“While referring to the theoretical and practical model of R. Harris (2012), this article proposes the use of acceptance and commitment therapy (ACT) in the treatment of sexual addiction. While dependent behaviors begin and may be maintained by refusal of unpleasant emotional states (that is, addict individuals tend to fight or flee negative emotions by replacing eventually painful or otherwise unpleasant states by behaviors providing pleasure), the ACT framework appears as an ally in treatment of addictive behaviors, in that its goal is a fit between patients' behaviors and their values (instead avoidance of unpleasant states avoidance). Within a clinical case of a patient suffering from sexual addiction, we show that using ACT helps (i) to decrease the intensity of sexual addiction** (as assessed through QMICA-Se in a pre-post design), (ii) to develop psychological flexibility (AAQ-II), and (iii) to decrease anxious and depressive symptoms of the patient (HADS). Moreover, the patient recognizes to feel himself in the here and now, and also to perform activities related to his own values. Acceptance of this limited form of sexuality now allows him to calmly consider the possibility of meeting a new person. ACT thus appears to provide clinical benefits in treatment of sexual addictions.Article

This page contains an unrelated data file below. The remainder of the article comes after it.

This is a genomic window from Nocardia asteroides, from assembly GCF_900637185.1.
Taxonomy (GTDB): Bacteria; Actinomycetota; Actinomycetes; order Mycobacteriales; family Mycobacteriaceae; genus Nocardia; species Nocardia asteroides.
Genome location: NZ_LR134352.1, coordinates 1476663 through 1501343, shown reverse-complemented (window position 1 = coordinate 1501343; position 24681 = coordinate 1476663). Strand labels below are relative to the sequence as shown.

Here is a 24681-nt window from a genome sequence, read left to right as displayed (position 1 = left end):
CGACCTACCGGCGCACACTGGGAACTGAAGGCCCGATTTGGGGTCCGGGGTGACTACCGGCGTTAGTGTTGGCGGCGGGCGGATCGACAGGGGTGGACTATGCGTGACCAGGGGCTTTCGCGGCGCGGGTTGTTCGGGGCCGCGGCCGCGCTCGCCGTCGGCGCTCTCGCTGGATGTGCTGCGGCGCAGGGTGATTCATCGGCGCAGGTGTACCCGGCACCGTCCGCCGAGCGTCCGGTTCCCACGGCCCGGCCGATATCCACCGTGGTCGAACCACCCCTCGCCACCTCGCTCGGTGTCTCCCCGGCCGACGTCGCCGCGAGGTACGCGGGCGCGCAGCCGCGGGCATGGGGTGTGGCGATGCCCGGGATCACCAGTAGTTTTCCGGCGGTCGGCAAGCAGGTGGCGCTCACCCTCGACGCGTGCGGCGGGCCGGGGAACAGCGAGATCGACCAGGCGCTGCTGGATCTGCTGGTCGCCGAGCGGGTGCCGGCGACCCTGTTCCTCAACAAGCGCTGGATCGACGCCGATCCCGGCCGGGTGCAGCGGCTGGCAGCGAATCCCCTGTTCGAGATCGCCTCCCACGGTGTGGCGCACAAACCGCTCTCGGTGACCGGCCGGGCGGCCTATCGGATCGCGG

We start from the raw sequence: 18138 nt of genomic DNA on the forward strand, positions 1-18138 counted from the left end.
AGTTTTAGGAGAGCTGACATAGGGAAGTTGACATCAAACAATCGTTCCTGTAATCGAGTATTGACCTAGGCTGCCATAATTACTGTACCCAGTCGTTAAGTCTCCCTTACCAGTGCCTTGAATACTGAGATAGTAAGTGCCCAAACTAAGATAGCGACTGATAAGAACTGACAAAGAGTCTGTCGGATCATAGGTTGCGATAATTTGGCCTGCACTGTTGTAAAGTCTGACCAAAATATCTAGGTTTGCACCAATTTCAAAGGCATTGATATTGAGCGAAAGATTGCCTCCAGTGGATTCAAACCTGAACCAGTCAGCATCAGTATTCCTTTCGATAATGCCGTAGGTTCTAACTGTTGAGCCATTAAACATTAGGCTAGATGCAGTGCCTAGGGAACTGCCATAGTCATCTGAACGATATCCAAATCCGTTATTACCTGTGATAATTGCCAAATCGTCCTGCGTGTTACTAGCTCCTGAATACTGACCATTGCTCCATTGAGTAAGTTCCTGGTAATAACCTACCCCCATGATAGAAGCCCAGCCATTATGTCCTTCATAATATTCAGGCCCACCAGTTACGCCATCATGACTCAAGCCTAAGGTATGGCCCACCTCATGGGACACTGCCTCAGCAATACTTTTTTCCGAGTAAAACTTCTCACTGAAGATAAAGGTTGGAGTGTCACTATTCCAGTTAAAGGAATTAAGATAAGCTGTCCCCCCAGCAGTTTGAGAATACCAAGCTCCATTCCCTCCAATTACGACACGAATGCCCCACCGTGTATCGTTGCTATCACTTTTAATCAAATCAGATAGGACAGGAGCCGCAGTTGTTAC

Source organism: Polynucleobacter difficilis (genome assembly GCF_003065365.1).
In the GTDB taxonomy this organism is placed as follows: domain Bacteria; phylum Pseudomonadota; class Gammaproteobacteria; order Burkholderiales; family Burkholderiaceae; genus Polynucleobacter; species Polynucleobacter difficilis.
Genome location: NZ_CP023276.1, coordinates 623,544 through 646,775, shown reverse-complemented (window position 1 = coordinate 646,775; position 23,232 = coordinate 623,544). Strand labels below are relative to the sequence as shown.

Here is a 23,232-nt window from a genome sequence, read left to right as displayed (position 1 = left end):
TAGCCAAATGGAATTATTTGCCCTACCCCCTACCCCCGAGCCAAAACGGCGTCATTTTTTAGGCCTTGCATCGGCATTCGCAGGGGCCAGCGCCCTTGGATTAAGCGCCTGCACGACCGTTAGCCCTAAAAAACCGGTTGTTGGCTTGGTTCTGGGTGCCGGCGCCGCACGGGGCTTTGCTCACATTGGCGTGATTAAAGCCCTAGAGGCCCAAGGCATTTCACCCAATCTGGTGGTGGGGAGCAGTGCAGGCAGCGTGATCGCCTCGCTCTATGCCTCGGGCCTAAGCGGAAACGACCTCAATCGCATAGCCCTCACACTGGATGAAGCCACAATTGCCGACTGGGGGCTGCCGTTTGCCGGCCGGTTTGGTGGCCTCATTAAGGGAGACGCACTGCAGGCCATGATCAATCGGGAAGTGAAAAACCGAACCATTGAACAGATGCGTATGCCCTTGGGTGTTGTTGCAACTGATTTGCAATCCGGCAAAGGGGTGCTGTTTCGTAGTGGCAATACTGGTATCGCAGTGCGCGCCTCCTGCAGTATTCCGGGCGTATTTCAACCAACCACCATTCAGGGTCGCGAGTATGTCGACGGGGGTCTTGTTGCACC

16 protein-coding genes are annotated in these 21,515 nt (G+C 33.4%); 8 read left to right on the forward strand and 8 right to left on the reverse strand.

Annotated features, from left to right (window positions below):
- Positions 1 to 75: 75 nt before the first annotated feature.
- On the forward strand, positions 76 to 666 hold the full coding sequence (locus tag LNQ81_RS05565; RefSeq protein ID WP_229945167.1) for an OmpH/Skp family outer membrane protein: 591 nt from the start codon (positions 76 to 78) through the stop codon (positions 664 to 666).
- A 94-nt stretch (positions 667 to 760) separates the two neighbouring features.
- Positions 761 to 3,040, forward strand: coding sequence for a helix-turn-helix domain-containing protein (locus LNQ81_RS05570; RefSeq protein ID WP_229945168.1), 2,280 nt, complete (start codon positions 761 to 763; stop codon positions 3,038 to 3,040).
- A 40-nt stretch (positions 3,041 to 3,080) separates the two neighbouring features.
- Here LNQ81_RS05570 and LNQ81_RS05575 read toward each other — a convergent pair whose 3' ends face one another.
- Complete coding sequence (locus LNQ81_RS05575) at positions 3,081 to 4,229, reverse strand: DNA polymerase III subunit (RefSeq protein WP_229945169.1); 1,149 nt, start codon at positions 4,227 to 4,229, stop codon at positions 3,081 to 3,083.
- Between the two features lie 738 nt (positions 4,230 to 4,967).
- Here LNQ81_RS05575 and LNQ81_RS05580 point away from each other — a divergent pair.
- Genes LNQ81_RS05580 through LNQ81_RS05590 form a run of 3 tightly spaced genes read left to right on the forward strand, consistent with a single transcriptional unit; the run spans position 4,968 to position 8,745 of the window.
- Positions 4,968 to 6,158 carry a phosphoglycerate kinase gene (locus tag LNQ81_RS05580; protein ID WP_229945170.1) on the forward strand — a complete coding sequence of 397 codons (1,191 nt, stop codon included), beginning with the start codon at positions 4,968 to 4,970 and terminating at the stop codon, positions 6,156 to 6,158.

Internal Family Systems (IFS) for substance abuse

“During the first ten years of my career, I worked in a substance abuse treatment facility PHP (partial hospitalization program) and IOP (intensive outpatient program) as well as inpatient. I also worked in an outpatient setting where I helped to establish a substance abuse program and established an eating disorders group. IFS has been an easy paradigm shift for me in some ways. Prior to IFS, I had embraced the idea of not pathologizing clients, a perspective that is inherent in IFS. Being a systems thinker by nature and training, the concept of imbalances occurring within the inner system (family) was intriguing to me and made perfect sense. My feminist parts resonated with the collaborative aspects of IFS. The parts of me that love the experiential were attracted to the body focus and right-brain aspects of IFS. And the psychospiritual aspect of IFS has made it easy to integrate with the Twelve Steps.” Article